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Running out of keyboard shortcuts

First, you're right - I don't use QD, but my own version, which doesn't have the keyboard shortcuts.

Second, the fact that you can create a shortcut which will show another UI doesn't really solve the problem, which is how to manage all the different shortcuts. Showing the plugins as part of the list does not preclude having the keyboard shortcuts for some or all of them - you go and configure somewhere shortcuts to invoke specific plugins, but the list will be the main access point - if there are plugins which you use often, then you would want to set up a shortcut for them.

And if you want not to have to repeatedly open QD, but have a hidden window instead, you can add an idea for that in the IE (although I think there already is one).


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tst wrote:

Following this discussion, I quickly typed up the following for the idea exchange, but since I don't have any real experience with QDKS, I would appreciate it if people went over it and added their comments before I post it. Note that this is the first draft and I haven't polished it at all yet, so you're also welcome to suggest structural changes if you like. Also, it's possible that suggestion #2 should actually be a separate IE entry:

Supercharge Quick Drop

OK, so Quick Drop is pretty useful when it comes to dropping things and the fact that it also gets items from the project is great.

What I don't like about QD, however, is the keyboard shortcuts. The concept itself is great, but the implementation QD uses lacks some important features which other similar tools like the right-click framework and LabVIEW Speak have, such as:

  1. It requires you to remember keyboard combos to call the plugins. That's great as a secondary access mechanism, but is terrible as a main one.
  2. It doesn't give you a filtered list of options like the RCF does.
  3. It doesn't give you a list of options at all.
  4. Setting options on the plugins is done by pressing the Shift key or other similar magic combos instead of having clear UI representation.

I think that this situation can be considerably improved by implementing some or all of the following options:

  1. Show the plugins in the list, just like the items to drop. They could either be part of the list and be marked with a bullet or they could be displayed when you hold the Ctrl button down.
  2. Add a side panel to QD which will show configuration options for the currently selected plugin. This panel could also be used to show the icon and context help/description for non-plugins.
  3. Filter the list of plugins based on the selection. This would require each plugin to have another VI which will be called initially and analyze the selection to decide if it should be displayed. This is what the RCF does, but I'm actually not so happy about this one for two reasons:
    • In the RCF this causes a lag in displaying the menu because it has to run the VI from every single plugin. The more plugins you have the worse it gets. This could probably be handled in QD by running these VIs asynchronously and updating the list as the results come in, but I don't think it's actually needed because:
    • Unlike the RCF, QD has another filtering mechanism – the search. Even if the initial list of options is long, it's very easy to make it short, unlike the RCF where the menu displays everything that you put into it.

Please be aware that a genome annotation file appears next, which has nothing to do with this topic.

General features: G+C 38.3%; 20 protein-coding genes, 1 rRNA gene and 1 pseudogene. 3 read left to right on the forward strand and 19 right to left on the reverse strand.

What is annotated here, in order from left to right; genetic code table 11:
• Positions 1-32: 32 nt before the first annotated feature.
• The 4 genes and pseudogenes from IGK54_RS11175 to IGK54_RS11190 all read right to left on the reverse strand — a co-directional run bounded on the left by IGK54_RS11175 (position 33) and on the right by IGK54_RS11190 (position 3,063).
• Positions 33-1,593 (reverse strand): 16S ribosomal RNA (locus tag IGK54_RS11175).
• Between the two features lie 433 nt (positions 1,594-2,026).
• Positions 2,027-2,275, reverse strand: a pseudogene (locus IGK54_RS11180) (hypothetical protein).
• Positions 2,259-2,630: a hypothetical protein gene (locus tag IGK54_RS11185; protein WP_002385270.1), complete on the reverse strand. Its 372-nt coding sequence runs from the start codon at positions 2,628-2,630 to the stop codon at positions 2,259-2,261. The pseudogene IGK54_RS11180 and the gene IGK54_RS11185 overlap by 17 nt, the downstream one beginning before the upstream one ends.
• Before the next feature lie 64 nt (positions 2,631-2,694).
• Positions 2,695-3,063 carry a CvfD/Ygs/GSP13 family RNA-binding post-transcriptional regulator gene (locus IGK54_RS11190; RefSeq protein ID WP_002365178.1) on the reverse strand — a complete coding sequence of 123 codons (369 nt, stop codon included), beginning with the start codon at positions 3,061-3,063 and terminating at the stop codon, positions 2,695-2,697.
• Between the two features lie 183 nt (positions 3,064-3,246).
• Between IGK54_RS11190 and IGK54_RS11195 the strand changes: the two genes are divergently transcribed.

4. An alternative to 2 would be for each plugin to display a popup if it wants additional configuration, but I think it would be nice if this was part of a standard framework.

Here's a short video showing what options 1 and 2 could look like. You'll note that the plugins have a bullet - http://www.screencast.com/t/ar3BYvkV . Of course, in this video I don't actually show the help or the settings for the plugins, but it's just supposed to be a rough mockup.

Sorry for the late response, I've been away.

I think your points have merit. I like the side-bar - it makes Quick Drop accessible to those picking it up for the first time (and unaware of their keyboard shortcuts).

I think we need to keep in mind that Quick Drop is meant to be "Quick". My favourite aspect of QD is that I can cause a plugin to fire without even looking at what I'm doing by pressing a pair of keyboard shortcuts quickly. If we make shortcuts the 'secondary' access mechanism, and introduce a new primary access point, then it needs to be at least as quick as a keyboard shortcut. Although through the sidebar we can peruse all available plugins to learn about them, once we know of them we only need a way to quickly launch them.

Having 'selection criteria' VIs that each plugin must provide to allow QD to determine the suitablility of a plugin is neat, but I can't see that working well without long lag. has anyone considered implementing a set of predefined criteria to which the plugins register themselves? But what criteria I wonder would provide flexibility and also sufficient specificity?

Thoric (CLA, CLED, CTD and LabVIEW Champion)


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Thoric wrote:

If we make shortcuts the 'secondary' access mechanism, and introduce a new primary access point, then it needs to be at least as quick as a keyboard shortcut.

No, it doesn't - you have the shortcuts for speed and the list for ease of use. The reason I referred to the shortcuts as a secondary mechanism is that I see them as optional - you define shortcuts only for those plugins which you access often enough to warrant the shortcut, just like you define text shortcuts only for some of the items in QD. Remember the title of this thread.